Opposition groups say security forces have killed 20 people in three weeks of protests over a government re-zoning plan. Members of Ethiopia’s largest ethnic group view the plan as a further infringement on their rights.
“Dubbiin lafaa dubbii lafeeti!” (“The matter of land is a matter of the bone.”) When describing the sensitivity of the so-called “Addis Ababa master plan,” Bekele Naga, the Secretary-General of the Oromo Federalist Congress party (OFC), does not mince his words. “The constitution of the country proclaims that the land belongs to the people,” Naga told DW. But he believes this is being violated: “The Ethiopian government has been engaged in land grabbing, leading to cultural genocide [of the Oromo people].”
Oromia is one of nine regional states organized by Ethiopia’s system of “ethnic-based federalism,” which is part of the country’s constitution. The national government is pushing forward with a plan to expand the area of the capital, Addis Ababa, into Oromia state. Protests over the plan have been going on for weeks, but for the Oromo people, tensions have existed for much longer.
Neglect at the root of the crisis
Oromos make up the largest chunk of Ethiopia’s 95 million people, and their language is the fourth most widely spoken African language across the continent. Yet Oromo is not recognized as a federal working language.
The Oromo flag shows the ‘oda,’ a symbol of Oromo culture
Most Oromos feel they have been cheated of political and economic representation by a succession of non-Oromo governments. To them, the plan by the government and city administration to expand the area of the capital – which Oromos prefer to call Finfine instead of the Amharic “Addis Ababa” – is yet another example of the high-handedness of the ruling elite which comprises mostly non-Oromos.
Protests against the plan to connect the capital with a number of Oromia towns first turned violent in April 2014. At least 11 people were killed when security officers used live ammunition against demonstrators. Oromo representatives put the number of dead as high as 47.
According to an Amnesty International report from 2014, “between 2011 and 2014 at least 5,000 Oromos have been arrested […], detained without charge or trial, or killed by security services during protests, arrests and in detention.”
Many of the protestors are students, who are now demonstrating against the violence.
Farming families evicted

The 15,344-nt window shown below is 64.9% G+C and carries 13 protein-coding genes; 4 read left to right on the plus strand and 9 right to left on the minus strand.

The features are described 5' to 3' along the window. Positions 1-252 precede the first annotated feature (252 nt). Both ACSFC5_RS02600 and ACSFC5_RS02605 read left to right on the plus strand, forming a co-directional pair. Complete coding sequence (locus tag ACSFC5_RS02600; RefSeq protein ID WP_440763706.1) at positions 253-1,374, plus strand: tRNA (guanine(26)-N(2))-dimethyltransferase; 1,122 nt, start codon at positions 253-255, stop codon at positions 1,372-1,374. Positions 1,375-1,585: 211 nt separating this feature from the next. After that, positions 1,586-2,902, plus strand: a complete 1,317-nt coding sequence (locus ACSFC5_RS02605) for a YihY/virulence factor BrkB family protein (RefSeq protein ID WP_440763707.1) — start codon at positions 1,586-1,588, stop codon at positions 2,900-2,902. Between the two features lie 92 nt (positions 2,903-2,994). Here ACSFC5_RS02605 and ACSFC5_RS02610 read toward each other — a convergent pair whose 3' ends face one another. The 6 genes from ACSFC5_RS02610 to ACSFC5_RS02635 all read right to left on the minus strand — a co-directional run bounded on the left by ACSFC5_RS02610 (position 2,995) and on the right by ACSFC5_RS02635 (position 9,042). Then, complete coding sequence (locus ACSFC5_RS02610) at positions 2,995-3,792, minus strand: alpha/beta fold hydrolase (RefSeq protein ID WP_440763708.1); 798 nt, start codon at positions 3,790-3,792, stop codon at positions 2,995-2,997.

In Africa’s second most populous nation, land is hotly contested between farmers and investors, both local and foreign, as the government pushes forward with an ambitious development agenda. Critics of the “Addis Ababa master plan” argue that it is not designed to export development into the surrounding communities as the government claims, but rather to evict Oromo farmers and residents from their land.
One Oromo farmer from Sululta, a town part of the “integrated master plan” located 26 kilometers (16 miles) to the north of Addis Ababa, spoke to DW on condition of anonymity. He claimed that in late November alone, the government evicted 600 farming families on the grounds that their land was needed for the construction of a factory. When asked if they had received fair compensation and a new home, the farmer told DW that the money given to them was “very meager,” and that the families had so far not been given a place to relocate to.
The farmer also claimed that officials at the Sululta municipality and the Oromia regional administration threatened the farmers they were evicting with arrest should they fail to accept the “deal.”
Get the word out
“Where do we go…no one is going to accept us,” another farmer, aged 89, told DW, on condition of anonymity.” Since we have no other solution, we are pleading to you [the media],” he said.
Not surprisingly, there has been little to no information in the country’s mainstream media, which is tightly controlled by a government often criticized by media watch groups for its harassment of independent and critical journalists.
That’s why Oromo protesters have taken to the Internet and to social media. #OromoProtests is trending on Facebook and gruesome images and videos of gunned-down students are circulating widely on the web.
Oromos in the diaspora, known for their vocal contribution to the “Oromo cause,” have also taken to the streets in major cities in the US and Europe. “It is often months before victims and witnesses come forward to reveal what happened in their communities,” says Felix Horne, an Ethiopia researcher with Human Rights Watch. “They eventually do, and the truth will emerge.”
Three weeks of protest have left 20 dead, more than 150 injured and more than 500 arrested – that is according to figures provided to DW by the OFC, the main Oromo political party. The protests are likely to continue, and some embassies in Ethiopia’s capital are bracing for more violence. Norway, for example, has issued travel warnings for parts of Oromia.